New York’s Republican governor, George Pataki, is really tall, and he towered over the compact Honda FCX fuel-cell car he was admiring. While the busy Pataki passed up the chance to take a ride in one of the two cars that had just been presented to the state, I didn"t.
In my first chance ever to drive a hydrogen-powered car on the highway, I piloted the experimental Honda model from Albany to the headquarters of fuel-cell maker Plug Power in nearby Latham. It went like hell, zooming forward with only a mild mechanical whirr from the electric motor and compressor. Honda’s latest generation fuel-cell vehicle (based on the EVPlus battery car) uses the company’s own stack design, with a range of 190 miles and a top speed of 93 miles an hour. I swear I didn’t go any faster than 70. Can you imagine if I wrecked a kazillion-dollar experimental car because I was speeding?
California already has approximately 10 Honda fuel-cell cars, but this delivery (the state is leasing the vehicles at $500 a month for two years) was still a milestone. As a "very excited" Pataki put it, "This is the first cold-weather fuel-cell car used by a state. It is fueled by hydrogen, and the only emission is water. We’re taking two cars now, but soon all our vehicles will be zero emission and run on alternate fuels."
The choice of New York as fuel-cell pioneer is not coincidental. Pataki has been very environmentally friendly (especially for a Republican!) and 80 to 90 percent of New York’s own state vehicle purchases are alternate fuel (mostly natural gas). Honda works closely with Plug Power, and it wants to conduct cold-weather testing of its fuel cells (which are compromised by freezing water). These new cars will reportedly start in temperatures of four degrees Fahrenheit below zero, so they should be able to cope with New York winters.
And then there’s the little matter of refueling. Ben Knight, vice president of Honda R&D America, said in Latham that fuel cells suffer from the chicken-and-egg problem: "There’s no demand for cars and trucks with limited fueling options, and no one wants to create a fueling infrastructure unless there are fleets of vehicles." So a highlight of the day’s activities was the opening of a joint Honda/Plug Power Home Energy Station (HES II) at Plug’s 50,000-square-foot Latham headquarters. One of the FCX cars was refueled to great fanfare. (First the car was grounded, then a hose attached and locked in place. Actual refueling took about five minutes. Waste heat from the fuel cell helps warm Plug’s headquarters.)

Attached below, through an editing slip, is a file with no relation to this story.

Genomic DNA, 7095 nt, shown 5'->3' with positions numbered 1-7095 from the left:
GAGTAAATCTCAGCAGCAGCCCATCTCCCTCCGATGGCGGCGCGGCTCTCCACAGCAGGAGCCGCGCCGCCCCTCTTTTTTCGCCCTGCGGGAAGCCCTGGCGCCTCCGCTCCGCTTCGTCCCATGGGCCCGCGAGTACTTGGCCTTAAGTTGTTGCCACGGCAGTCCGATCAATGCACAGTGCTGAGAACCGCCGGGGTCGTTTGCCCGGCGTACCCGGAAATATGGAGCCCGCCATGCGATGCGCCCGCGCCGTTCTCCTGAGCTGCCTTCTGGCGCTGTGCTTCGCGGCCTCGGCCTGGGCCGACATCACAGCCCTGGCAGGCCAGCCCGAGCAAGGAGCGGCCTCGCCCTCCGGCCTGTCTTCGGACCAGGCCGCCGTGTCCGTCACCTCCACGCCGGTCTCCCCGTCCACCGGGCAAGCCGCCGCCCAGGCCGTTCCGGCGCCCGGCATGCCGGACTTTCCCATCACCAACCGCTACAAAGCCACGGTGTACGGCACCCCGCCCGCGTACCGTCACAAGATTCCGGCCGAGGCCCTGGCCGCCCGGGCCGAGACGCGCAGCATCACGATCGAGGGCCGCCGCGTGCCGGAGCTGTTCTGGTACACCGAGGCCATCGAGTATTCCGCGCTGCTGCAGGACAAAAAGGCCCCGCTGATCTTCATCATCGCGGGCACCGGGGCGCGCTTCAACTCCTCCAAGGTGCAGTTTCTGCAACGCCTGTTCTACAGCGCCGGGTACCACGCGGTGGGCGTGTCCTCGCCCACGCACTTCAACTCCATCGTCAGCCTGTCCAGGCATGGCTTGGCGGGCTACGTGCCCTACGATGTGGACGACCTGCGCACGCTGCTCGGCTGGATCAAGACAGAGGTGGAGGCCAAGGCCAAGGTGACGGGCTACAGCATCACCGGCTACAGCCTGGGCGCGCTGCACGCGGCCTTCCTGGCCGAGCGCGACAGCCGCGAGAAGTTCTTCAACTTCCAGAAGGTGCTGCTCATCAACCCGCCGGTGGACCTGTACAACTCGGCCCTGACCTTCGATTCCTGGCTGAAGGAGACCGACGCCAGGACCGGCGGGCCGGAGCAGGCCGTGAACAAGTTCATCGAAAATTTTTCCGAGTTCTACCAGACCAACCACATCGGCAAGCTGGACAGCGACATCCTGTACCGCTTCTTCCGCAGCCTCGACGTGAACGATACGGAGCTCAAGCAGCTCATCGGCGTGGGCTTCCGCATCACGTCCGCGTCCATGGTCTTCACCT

As it happens, Deborah Moss, who’s married to E’s publisher, Doug Moss, runs an early-stage company called Avalence (based in Milford, Connecticut) that’s in the running to produce a practical home-based hydrogen filler for fuel-cell cars. If you want to get technical about it, Avalence products are based on the electrolysis process, using a simple fluid electrolyte to produce hydrogen from water. Their selling point is that they can generate high-pressure hydrogen (up to 10,000 pounds per square inch) without a separate compressor.
Deb and Doug were on the visit to Albany with me. Deb was impressed that this second generation of Plug Power’s filler had half the "footprint" of the earlier model. She believes that the hydrogen infrastructure will grow through a "lighthouse" approach, with early adopters sending out a signal others will follow. She expects that applications built around depot-style refueling (i.e., car and truck fleets) will happen first, with the fully connected grid following afterwards. "It’s already starting to take hold," she says.
Doug was just impressed that fuel-cell cars are actually on the road. "Driving the Honda FCX was like taking the wheel of any other compact car, except there is no engine noise when I first started it," he said. "It would make a great companion to my Prius!"
Plug Power had originally sought to help create a market for $10,000 home-based fuel cells that could take customers off the grid, and it has partnered with General Electric in that endeavor. But because home fuel cells still generate electricity that costs more than grid power, President Roger Saillant said the company is currently concentrating on remote applications, providing back-up power for cell towers and backwoods homeowners.
I drove a Honda FCX in Japan when it was a very tentative prototype. "We were very excited because it was our first car," says Shiro Matsuo, a California-based Honda fuel-cell engineer. I drove that one about 500 yards, but Honda is so confident about the latest car it let me have the wheel for 20 miles. And I was very impressed. Infrastructure, range (we need 300 miles) and cost are still major problems, but the car itself is ready for prime time.